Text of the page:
Tides of Sorrow

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Again she was subjected to the jaw-dropping litheness of the vampire. Having exited the guest house in the same manner as they had entered, he leapt over narrow streets carrying her across rooftops and crossing large expanses of urban ground. Before long, all that illuminated their way forward was the moon.

The countryside was just a mass of darkened shapes and shadows to her untrained eyes. Occasionally, she was afforded glimpses of the River Esk as it rippled with moonbeams and the odd corrugated or slated roof of an isolated building in a field was dimpled with the light, but otherwise, she was night-blind. She clung to her protector trusting him implicitly to deliver her to their destination.

A short time later, he set her down. She looked around, waiting for her eyes to adjust. She found herself amid broken walls and low foundations of what must have been a rather stately home in years gone by.

Stretching beyond the boundaries the wild heather and other moorland plant life rustled in the night breeze; colours muted, the barest of hues visible.

“Mind your step,” Cain said as he took her hand and steered her a few feet to the left.

She didn’t mean to, but her fingers clasped his tightly, her uncertainty of the uneven ground giving way to a little shot of nerves firing up from her belly. She glanced up. The moon highlighted his face. He was smiling, understanding of her anxiety.

“Wait there.” He let go of her hand and stooped to grab something protruding from the ground. He pulled up and an iron door opened outwards. He let it fall to the side of the doorway. Then taking her hand again, he brought her to the entrance. He paused. “Are you sure...”

“Yes!” she replied quickly, refusing to let nerves better her.

He sighed heavily. “Very well. There are steps and it will be pitch down there. I know there are candles and matches available so I will get you down safely but then you must stand still until I have made some light.”

Becky nodded. Gently he helped her into the cellar. Tentatively, she descended the stairs and into the room. Her legs were shaking slightly, heart pounding in her ears.

“Wait here.”

She could see... nothing. A wall of solid black surrounded her and the final clunk of the door closing caused her to inhale sharply - her usual rationale wanting her to push blindly past Cain and flee into the night. What was she doing? This was so unlike her. Throwing caution to the wind was not her style and certainly not with some supernatural being. The rattle of chains next jarred her nerves for all she understood the reason he secured the doors.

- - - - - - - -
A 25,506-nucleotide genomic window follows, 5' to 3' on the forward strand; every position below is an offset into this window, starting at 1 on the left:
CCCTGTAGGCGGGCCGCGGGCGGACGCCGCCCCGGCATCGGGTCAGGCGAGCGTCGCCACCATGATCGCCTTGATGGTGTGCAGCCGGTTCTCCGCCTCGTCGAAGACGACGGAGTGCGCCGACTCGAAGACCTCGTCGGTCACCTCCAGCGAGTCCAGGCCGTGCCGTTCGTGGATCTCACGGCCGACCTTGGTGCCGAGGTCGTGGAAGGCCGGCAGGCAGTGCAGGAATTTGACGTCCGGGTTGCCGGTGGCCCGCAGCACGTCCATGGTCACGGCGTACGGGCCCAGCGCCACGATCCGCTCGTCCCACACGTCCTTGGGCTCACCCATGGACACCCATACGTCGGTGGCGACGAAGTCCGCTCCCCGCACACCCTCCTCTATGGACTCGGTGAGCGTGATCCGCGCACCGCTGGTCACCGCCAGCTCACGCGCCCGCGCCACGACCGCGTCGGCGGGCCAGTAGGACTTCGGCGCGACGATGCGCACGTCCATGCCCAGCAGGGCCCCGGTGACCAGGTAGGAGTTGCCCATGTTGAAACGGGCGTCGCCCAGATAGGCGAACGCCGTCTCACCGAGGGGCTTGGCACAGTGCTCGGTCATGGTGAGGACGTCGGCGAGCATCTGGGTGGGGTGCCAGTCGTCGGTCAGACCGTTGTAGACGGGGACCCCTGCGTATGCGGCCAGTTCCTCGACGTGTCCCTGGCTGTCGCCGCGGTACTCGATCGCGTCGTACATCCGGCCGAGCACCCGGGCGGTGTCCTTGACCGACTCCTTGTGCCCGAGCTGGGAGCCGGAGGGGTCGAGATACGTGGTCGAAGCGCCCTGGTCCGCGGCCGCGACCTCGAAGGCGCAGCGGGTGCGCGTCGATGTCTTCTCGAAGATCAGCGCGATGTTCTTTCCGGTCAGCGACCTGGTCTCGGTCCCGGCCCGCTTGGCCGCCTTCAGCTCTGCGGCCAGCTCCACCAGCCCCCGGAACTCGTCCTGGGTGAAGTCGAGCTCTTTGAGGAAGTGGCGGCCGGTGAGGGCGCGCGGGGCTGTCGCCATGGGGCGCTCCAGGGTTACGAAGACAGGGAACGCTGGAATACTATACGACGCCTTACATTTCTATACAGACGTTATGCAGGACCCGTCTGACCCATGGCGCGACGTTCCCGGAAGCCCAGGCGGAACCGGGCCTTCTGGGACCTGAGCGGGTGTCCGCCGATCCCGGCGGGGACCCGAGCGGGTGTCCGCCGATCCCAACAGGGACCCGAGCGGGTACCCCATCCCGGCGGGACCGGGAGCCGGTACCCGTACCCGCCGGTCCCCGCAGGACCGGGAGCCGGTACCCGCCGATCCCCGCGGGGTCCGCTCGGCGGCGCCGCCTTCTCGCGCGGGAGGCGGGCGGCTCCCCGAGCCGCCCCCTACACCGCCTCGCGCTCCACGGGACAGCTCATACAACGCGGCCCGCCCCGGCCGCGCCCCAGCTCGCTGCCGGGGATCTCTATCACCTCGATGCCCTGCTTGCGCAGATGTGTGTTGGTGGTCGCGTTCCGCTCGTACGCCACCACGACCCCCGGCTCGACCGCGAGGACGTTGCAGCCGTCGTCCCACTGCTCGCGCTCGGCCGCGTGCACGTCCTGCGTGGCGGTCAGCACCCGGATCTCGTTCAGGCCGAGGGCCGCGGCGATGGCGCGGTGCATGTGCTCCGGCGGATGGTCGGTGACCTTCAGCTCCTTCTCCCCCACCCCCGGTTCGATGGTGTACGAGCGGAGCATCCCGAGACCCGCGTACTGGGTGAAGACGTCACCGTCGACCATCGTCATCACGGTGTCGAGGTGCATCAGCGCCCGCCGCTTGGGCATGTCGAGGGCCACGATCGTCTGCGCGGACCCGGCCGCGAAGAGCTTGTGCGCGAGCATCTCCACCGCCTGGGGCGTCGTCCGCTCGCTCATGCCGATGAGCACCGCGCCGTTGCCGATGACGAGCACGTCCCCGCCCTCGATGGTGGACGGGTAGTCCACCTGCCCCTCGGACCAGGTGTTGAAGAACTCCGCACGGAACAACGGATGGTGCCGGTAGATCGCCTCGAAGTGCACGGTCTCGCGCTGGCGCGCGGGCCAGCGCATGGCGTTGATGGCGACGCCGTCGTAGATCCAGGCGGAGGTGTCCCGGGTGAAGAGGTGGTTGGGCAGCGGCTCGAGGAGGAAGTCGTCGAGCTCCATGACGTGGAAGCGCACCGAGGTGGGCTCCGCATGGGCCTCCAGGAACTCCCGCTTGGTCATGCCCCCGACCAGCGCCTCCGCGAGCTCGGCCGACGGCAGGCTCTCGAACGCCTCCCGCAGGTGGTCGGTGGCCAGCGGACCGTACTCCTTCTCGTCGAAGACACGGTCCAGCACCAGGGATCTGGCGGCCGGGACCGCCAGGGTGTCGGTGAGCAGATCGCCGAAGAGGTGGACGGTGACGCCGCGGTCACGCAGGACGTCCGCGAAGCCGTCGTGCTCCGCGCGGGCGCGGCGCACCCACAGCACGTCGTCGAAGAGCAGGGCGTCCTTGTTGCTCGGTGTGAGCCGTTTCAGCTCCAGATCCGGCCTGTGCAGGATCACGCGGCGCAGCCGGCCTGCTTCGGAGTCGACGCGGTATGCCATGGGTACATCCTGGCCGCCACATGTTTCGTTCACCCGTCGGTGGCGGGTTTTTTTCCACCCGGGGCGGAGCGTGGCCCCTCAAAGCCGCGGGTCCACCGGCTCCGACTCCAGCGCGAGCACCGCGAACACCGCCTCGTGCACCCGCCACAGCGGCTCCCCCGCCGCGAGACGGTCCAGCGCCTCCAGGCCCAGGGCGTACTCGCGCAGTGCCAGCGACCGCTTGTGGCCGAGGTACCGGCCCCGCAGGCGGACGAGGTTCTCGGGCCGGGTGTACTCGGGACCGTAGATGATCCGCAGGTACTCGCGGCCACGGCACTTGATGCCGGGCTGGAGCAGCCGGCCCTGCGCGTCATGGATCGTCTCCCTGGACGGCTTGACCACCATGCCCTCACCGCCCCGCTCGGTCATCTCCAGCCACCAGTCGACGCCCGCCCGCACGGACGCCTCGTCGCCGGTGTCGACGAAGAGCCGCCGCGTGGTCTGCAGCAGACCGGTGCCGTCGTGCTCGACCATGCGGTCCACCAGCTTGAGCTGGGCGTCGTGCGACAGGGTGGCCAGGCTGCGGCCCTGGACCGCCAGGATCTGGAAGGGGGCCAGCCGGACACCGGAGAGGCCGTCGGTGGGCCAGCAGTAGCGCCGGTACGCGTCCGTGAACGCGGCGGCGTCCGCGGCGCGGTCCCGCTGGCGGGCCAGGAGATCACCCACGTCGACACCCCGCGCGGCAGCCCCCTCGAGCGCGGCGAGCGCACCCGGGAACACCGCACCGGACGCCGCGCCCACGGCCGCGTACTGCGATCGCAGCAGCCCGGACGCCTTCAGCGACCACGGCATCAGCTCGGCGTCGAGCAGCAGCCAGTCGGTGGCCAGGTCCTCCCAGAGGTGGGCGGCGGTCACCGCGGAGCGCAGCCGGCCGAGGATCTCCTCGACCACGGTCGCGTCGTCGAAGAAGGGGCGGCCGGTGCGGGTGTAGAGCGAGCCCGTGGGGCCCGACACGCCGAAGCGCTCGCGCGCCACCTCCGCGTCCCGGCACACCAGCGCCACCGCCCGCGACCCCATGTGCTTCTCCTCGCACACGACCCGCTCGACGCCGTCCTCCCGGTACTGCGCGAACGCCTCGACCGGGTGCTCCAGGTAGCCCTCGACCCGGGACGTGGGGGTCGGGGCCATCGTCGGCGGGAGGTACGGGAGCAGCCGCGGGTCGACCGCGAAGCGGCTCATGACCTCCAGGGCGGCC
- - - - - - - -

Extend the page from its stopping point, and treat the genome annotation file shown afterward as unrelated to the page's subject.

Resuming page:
“Are you alright?” his voice was soft, considerate.

“I may feel better once there is some light,” she replied with a jittery laugh.

“One moment.”

The sound of him searching in the dark seemed amplified to her ears. She had never been afraid of the dark, ever, so her edginess was purely irrational, she reasoned, trying to deflect the fact she was now incarcerated in the middle of the Yorkshire Moors, below ground in a forgotten cellar with a vampire. Out of nowhere, an even stranger consideration crossed her mind. She wondered what Michael would make of it all.

After a few moments, a soft light flared, intensifying, spreading as Cain continued to ignite numerous candles.

She looked around the underground room and all nervousness gave way to compassion. She choked back a sob. The fact this constituted as home for Cain made her immeasurably sad. His requirements certainly were minimal; he had no need of the everyday luxuries and niceties that she was accustomed to, but still, it upset her to the point of despair.

The bleak, cold room brought forth an almost suffocating sympathy. It was as if his solitude and loneliness were reflected within the walls and floor of the disintegrated building; a mere shell of its former self, as was he.

Why would he feel devotion for a god who allegedly left him to roam the earth with nothing more than a diet of blood from those He deemed unworthy? Over how many lifetimes had Cain paid his dues and lived - well - existed like this? she wondered. She could only hazard a guess.

She glanced over her shoulder as he continued moving around the room making it brighter, placing candles on shelves, ledges, a rickety table and an old furnace which once served as the heat source for the former building above.

Inhaling deeply, she stepped further into the space which was his home. Her eyes drifted over the crates of dirt, the old wooden shelving, some broken, splintered, others looking oddly as strong and reliable as the day they’d been constructed. An array of strange old implements, one or two rusty, others just covered in dust and cobwebs lay strewn haphazardly over the surfaces. Quite what some were used for she knew not and didn’t care to find out either.

Old paint tins, some lids askew and tarnished, had thin trails of faded colour down their sides, dried and brittle. All these things had belonged to whatever family once lived above when it was a grand house and home. Sad little echoes of a past.

An involuntary squeal left her lips as Cain’s hands lightly gripped her upper arms when he stepped up behind her. A small giggle followed, embarrassed by her nervous reaction. “Sorry,” she said quietly, feeling incredibly foolish.